With all this worry and sleepless nights in wondering about the sun’s appearance and the clock, I was reminded that perspective IS key – time is so ‘short.’ ‘Time’ is so much more than a dictated time change. That same time, no matter what season we are in, is ticking. We only have so much of it so make the most of it, I say. Stop arguing and hug someone. We’ll look back on this one day and laugh about it, I know, but until then I’m determined to make the most of the now – leave the past behind, don’t worry about the future – and keep my eye on the clock.

And really - I was surprised we were at a time change already when it just felt like we JUST had one. Where did all the time go between last March and now? What have I accomplished? What haven’t I done? Who haven’t I hugged, loved, acknowledged or spent time with? And why?

As the next time change approaches I hope I can turn myself around and make better use of the time – no matter whether we are in Daylight Savings Time or if it’s ended. Time will still be around, no matter whether we have ‘gained’ or ‘lost’ an hour in our sun-filled day. But you can’t get it back, all that time that has passed. Once it’s gone, it’s gone. Time will still keep on ticking – make the most of what time you do have and go for whatever you can squeeze into as much time as you can. I know it’s all very cliché, contradictory and mind-boggling, but I can’t waste any more time on it all; I must run. Must keep going. November 6th is right around the corner....

Tick tock…..

Monday, October 17, 2016

Contradictory Cranberries and Stuffing

It’s that time of year where many folks are cooking elaborate and/or not-so-elaborate seasonal meals. First is Canadian Thanksgiving in October – the United States celebrates Thanksgiving in November – and the colder weather all around is perfect for cooking traditional turkey dinners. It’s during this time when Christmas baking plans starts to swirl around many culinary minds. I used to bake a lot, and I used to be more adventurous in my cooking, but lack of time and energy has me slowing down. Whether cooking a hopefully-edible entree or baking a sugary treat, my time restraints have me looking to cut a few corners here and there, all while trying to stay ‘traditional.’ My men of three don’t seem to mind what I do or don’t do – they are truly grateful and thankful for whatever food I have in the house.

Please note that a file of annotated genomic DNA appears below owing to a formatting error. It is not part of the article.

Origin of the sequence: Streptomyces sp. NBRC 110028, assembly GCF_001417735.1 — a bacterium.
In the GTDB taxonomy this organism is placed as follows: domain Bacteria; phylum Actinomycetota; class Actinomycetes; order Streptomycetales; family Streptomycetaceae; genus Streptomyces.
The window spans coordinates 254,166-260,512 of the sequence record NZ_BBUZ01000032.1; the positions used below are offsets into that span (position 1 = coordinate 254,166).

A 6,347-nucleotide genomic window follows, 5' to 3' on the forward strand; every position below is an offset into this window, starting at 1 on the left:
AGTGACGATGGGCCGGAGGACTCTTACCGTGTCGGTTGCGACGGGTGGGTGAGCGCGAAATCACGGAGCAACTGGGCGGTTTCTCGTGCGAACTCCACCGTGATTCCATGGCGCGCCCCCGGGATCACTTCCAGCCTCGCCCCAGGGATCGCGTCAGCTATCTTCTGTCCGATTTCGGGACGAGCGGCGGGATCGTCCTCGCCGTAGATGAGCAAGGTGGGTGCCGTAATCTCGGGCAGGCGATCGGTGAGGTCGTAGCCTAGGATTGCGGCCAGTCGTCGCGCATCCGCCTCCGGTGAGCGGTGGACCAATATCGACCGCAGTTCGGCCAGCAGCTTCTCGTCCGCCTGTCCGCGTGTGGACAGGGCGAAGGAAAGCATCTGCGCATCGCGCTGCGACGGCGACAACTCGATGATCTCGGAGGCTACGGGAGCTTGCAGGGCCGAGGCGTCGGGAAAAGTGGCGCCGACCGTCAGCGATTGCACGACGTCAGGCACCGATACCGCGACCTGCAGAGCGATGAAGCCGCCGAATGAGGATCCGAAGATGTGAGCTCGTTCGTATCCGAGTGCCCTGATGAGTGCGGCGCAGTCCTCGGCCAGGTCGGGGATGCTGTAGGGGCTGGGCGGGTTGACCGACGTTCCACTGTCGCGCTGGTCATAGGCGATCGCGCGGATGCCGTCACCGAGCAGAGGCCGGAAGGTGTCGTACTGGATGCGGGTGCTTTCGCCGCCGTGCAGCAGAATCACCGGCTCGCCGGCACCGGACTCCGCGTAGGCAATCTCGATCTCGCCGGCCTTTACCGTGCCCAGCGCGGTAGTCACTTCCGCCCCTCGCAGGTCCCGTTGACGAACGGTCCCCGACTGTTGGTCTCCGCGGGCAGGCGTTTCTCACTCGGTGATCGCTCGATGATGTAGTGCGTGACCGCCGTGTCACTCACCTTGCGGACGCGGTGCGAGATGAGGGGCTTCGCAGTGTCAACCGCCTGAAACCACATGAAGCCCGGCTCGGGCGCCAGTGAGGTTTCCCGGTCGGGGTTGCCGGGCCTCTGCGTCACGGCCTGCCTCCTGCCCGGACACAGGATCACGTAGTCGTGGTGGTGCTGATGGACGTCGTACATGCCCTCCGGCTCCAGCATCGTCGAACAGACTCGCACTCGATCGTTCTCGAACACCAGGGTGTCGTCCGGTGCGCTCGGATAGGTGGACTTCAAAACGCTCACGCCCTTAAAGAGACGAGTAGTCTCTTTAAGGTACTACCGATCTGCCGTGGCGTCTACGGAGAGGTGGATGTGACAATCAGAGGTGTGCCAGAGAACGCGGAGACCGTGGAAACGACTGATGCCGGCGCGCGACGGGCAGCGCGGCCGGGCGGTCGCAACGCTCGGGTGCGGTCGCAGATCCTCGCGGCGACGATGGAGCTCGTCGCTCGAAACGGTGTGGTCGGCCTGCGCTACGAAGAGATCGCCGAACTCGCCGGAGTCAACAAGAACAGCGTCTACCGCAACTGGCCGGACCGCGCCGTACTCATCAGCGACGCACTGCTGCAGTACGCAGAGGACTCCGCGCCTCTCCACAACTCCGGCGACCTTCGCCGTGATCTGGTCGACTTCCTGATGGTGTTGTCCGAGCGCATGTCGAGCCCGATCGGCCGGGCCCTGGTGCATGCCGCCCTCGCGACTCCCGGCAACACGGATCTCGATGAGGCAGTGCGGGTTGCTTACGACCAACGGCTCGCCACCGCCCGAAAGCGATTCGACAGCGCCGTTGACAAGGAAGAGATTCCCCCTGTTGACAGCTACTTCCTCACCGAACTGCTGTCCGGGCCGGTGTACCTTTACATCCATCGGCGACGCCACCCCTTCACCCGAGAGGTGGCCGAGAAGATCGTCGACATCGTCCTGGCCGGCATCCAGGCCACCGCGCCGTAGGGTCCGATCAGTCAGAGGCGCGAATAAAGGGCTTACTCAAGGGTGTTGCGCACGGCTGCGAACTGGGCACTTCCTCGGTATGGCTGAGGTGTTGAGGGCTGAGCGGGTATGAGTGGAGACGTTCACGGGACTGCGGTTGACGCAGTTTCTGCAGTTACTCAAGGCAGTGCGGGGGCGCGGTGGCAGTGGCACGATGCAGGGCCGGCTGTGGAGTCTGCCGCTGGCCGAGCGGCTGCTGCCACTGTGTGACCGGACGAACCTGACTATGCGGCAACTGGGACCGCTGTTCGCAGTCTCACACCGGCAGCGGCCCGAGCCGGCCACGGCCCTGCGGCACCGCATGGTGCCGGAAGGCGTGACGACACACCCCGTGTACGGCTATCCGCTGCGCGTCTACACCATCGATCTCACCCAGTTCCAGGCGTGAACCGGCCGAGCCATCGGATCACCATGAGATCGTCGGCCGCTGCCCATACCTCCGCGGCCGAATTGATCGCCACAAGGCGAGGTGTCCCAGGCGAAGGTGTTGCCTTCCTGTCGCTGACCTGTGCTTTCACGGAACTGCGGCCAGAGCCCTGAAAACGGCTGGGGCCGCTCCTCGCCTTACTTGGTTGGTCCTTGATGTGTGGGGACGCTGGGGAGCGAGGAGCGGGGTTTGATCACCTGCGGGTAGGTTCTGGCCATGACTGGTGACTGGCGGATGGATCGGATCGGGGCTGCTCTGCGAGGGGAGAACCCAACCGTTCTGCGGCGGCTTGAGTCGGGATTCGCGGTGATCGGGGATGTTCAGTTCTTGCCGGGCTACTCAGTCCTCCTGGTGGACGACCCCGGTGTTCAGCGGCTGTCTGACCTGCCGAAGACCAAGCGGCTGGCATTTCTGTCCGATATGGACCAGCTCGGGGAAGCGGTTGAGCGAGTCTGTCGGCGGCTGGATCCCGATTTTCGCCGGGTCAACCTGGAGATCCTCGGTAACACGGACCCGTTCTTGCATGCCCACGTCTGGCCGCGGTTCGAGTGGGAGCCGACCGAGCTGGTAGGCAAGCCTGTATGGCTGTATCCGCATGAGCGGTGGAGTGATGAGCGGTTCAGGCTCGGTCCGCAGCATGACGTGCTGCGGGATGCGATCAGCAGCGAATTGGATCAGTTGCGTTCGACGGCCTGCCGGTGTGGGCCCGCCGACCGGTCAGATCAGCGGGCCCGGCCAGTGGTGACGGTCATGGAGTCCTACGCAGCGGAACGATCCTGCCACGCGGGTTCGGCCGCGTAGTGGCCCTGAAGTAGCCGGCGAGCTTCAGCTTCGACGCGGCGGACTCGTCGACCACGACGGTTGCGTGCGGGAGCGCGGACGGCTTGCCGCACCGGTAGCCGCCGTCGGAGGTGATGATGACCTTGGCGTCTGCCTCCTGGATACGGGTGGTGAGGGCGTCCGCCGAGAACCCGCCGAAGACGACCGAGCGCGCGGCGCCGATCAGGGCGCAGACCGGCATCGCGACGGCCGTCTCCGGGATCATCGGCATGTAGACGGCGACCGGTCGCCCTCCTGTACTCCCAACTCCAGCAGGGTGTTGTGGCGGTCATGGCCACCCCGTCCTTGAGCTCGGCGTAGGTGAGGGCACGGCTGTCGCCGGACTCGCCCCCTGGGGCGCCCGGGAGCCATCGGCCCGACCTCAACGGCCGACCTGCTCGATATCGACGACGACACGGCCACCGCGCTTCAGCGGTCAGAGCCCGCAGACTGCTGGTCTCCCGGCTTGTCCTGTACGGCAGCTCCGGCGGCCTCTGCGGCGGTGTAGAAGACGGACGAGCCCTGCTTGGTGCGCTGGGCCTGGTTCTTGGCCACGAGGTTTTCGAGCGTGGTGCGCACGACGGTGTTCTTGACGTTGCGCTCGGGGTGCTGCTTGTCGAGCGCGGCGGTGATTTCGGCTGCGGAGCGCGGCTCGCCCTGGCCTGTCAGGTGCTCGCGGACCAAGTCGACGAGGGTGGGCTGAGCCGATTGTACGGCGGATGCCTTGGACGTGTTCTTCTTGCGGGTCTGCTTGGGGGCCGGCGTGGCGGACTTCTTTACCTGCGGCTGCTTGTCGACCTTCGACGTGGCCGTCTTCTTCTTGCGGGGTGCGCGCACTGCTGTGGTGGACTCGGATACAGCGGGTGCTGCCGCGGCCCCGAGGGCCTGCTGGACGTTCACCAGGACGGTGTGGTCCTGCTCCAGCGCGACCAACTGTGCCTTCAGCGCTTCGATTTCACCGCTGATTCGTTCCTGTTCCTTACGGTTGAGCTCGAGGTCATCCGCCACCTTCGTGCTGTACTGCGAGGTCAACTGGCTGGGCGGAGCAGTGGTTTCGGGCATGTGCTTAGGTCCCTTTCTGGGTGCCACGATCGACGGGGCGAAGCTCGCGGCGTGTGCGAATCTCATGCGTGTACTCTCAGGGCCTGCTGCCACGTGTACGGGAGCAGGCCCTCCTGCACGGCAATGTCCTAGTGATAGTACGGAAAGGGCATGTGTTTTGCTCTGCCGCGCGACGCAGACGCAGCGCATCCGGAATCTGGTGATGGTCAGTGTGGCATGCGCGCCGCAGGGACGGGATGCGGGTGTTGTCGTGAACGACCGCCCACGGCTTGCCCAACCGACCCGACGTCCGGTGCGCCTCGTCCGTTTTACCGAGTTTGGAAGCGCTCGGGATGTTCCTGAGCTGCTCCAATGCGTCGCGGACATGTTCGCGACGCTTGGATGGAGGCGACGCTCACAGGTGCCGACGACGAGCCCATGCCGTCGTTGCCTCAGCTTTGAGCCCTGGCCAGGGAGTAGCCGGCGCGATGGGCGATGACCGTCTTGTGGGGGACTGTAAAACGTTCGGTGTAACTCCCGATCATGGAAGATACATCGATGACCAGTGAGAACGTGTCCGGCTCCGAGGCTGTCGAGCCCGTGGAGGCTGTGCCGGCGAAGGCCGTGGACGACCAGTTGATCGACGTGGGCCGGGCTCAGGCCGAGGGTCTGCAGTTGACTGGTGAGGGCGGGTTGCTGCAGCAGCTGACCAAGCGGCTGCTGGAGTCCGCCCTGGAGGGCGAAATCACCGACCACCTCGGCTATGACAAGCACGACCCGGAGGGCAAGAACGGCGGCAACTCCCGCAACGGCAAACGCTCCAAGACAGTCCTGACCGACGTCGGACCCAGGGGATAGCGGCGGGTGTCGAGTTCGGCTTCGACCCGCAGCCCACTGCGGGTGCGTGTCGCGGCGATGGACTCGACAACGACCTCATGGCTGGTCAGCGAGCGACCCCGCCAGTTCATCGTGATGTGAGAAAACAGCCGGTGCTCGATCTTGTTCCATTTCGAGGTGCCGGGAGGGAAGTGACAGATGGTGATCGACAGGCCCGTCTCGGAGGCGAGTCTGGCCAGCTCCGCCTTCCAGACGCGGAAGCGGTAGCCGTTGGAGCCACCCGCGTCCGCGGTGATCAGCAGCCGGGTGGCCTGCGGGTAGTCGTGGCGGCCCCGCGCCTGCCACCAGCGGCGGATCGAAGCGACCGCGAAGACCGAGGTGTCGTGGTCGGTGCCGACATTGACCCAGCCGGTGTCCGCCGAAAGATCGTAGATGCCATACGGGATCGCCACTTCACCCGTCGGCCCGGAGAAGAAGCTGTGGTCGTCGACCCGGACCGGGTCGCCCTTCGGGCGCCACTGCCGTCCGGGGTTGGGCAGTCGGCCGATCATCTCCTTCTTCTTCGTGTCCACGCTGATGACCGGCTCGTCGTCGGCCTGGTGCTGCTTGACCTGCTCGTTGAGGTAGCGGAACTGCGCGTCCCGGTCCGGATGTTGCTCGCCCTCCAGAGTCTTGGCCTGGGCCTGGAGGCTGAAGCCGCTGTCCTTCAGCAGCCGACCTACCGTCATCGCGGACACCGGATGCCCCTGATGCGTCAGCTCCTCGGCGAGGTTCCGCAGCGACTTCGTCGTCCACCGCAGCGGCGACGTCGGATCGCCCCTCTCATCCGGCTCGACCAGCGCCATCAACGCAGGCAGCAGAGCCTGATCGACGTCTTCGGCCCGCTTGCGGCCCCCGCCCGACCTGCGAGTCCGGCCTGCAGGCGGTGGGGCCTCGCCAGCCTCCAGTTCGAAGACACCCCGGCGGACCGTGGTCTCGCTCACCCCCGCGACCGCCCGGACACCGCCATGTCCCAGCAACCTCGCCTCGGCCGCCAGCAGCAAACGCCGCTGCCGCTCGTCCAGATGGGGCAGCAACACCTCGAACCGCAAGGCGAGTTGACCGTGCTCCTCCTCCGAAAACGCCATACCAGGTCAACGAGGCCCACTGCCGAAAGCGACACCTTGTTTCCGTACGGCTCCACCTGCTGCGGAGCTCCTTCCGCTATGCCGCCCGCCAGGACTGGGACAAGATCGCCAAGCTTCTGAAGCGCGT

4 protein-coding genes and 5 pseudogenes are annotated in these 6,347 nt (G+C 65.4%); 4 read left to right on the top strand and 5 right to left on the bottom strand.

One thing I DO try to always do at this time of year is make cranberry jelly, preserved and sealed in a canning jar. I love doing it and have done so for years, and the one year I couldn’t make it I felt as though I had truly dropped the ball in my domesticity. Things just didn’t feel quite the same without it, as though I was ‘missing something.’

The recipe I use is from one of the ‘Company’s Coming’ line of cookbooks. The little cookbooks are my go-to for simple, corner-cutting, down-home easy cooking. This simple jelly recipe has no added pectin and I’ve never had it fail – knock on wood. I have made it so many times I have the process down pat; even in my time-limited life I can manage to get a batch done. But to be honest – and many would scowl at me as if having bitten down on a tart cranberry – I can’t taste the difference between mine and canned. Okay, MAYBE mine tastes a tiny bit better and is better for you (no added preservatives, etc). Canning aficionados will likely send me hate mail now.

But time restrictions aside I go through the ‘work’ of making it because I love doing it - so for me it’s not ‘work.’ The simmering of the fruit, the separating of the juice from the pulp through a sieve, the re-boiling of the juice with sugar, and then the sealing/processing - I love doing it all. Even waiting for each lid to ‘pop’ signalling each jars’ airtight seal gives me a kick.